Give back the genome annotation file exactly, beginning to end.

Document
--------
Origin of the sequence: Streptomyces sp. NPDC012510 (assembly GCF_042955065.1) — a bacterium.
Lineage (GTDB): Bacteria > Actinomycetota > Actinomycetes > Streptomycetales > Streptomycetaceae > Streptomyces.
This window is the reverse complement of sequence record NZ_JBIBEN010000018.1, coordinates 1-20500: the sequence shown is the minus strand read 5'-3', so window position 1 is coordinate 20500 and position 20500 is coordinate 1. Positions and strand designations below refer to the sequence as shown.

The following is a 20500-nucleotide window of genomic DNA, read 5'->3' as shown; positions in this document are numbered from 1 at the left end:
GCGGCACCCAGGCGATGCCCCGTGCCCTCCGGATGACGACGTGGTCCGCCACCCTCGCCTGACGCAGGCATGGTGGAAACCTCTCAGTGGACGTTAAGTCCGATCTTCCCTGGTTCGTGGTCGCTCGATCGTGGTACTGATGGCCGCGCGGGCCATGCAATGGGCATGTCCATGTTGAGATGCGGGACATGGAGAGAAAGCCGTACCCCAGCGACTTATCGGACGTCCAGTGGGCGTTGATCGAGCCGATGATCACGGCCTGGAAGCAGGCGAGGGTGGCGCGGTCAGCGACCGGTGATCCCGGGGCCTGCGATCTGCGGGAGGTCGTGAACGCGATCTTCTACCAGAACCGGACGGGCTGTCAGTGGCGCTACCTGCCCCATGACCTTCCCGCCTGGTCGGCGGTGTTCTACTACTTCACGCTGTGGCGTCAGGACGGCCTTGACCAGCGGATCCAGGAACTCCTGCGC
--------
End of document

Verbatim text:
Origin of the sequence: Streptomyces sp. NPDC012510 (assembly GCF_042955065.1) — a bacterium.
Lineage (GTDB): Bacteria > Actinomycetota > Actinomycetes > Streptomycetales > Streptomycetaceae > Streptomyces.
This window is the reverse complement of sequence record NZ_JBIBEN010000018.1, coordinates 1-20500: the sequence shown is the minus strand read 5'-3', so window position 1 is coordinate 20500 and position 20500 is coordinate 1. Positions and strand designations below refer to the sequence as shown.

The following is a 20500-nucleotide window of genomic DNA, read 5'->3' as shown; positions in this document are numbered from 1 at the left end:
GCGGCACCCAGGCGATGCCCCGTGCCCTCCGGATGACGACGTGGTCCGCCACCCTCGCCTGACGCAGGCATGGTGGAAACCTCTCAGTGGACGTTAAGTCCGATCTTCCCTGGTTCGTGGTCGCTCGATCGTGGTACTGATGGCCGCGCGGGCCATGCAATGGGCATGTCCATGTTGAGATGCGGGACATGGAGAGAAAGCCGTACCCCAGCGACTTATCGGACGTCCAGTGGGCGTTGATCGAGCCGATGATCACGGCCTGGAAGCAGGCGAGGGTGGCGCGGTCAGCGACCGGTGATCCCGGGGCCTGCGATCTGCGGGAGGTCGTGAACGCGATCTTCTACCAGAACCGGACGGGCTGTCAGTGGCGCTACCTGCCCCATGACCTTCCCGCCTGGTCGGCGGTGTTCTACTACTTCACGCTGTGGCGTCAGGACGGCCTTGACCAGCGGATCCAGGAACTCCTGCGC